An unloved piece of Antique Japanese Satsuma Ceramics.
One of the most enjoyable parts of what I do is scouring Auction houses, Junk Shops and during the Summer Car Boot Sales for objects of interest and potential. I have been visiting one of my local fairs for many months and had noted a piece of old Oriental ceramics which carried a high price tag despite extensive damage and repairs, a couple of weeks back and to my delight the dealer had reduced the price of the ceramic vase to a more realistic level. This is the story about an upcycling project based on a rather sorry-looking damaged and repaired larger Japanese Satsuma Vase.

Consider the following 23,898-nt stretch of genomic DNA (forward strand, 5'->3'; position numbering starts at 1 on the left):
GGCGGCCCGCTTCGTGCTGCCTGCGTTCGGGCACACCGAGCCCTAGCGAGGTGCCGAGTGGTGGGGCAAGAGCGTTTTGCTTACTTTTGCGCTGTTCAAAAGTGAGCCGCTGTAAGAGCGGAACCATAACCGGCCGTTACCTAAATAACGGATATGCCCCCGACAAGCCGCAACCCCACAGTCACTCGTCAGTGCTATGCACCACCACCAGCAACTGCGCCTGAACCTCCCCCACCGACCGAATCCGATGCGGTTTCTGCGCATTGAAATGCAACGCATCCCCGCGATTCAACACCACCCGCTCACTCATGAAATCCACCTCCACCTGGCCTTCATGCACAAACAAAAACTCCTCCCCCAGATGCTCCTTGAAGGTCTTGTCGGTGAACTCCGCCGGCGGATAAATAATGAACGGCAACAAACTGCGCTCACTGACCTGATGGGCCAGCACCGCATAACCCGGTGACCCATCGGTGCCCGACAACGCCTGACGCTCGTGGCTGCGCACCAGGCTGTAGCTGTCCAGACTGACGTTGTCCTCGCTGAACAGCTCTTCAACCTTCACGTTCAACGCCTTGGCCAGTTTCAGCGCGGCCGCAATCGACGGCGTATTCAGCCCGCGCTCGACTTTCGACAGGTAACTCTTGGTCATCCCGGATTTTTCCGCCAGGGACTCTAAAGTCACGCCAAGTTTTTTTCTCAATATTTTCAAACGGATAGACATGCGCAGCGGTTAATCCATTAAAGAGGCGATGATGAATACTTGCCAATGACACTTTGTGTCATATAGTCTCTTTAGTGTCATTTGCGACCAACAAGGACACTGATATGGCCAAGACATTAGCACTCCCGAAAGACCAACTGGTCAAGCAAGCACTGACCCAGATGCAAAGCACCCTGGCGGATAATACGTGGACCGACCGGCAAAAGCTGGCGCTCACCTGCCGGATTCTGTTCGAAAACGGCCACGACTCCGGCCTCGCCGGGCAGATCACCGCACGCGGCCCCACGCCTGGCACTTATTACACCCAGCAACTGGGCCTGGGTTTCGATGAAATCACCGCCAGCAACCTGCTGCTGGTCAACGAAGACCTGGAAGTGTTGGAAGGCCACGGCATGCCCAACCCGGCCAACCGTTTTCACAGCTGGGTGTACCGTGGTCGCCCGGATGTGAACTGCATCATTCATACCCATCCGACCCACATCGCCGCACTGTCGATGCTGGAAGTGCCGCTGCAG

Satsuma pottery originates from a distinct area of Japan, Satsuma pottery was made in or around Kagoshima in Kyushu Japan. And in the latter part of the 19th century and through to the early 1920s in Satsuma in southern Japan. High quality and good condition Antique Satsuma ceramics are highly valued and collected by enthusiasts across Japan, the USA and Europe.
This particular vase is quite an old piece, from the research of the mark it could be from the early 20th Century. What attracted me to the vase was the beautiful Blue cracked ice ground colour and the various and different scenes of young Japanese Scholars. The vase has several issues which in reality make it worthless as a piece of collectable Satsuma ware, The vase has extensive rubbing to gold borders and detailing and general signs of age and use. The main problem with the vase is damage to the base, including a long crack, this damage had been repaired and filled many years ago but with this damage, any value the vase has as a piece of Satsuma ware is lost.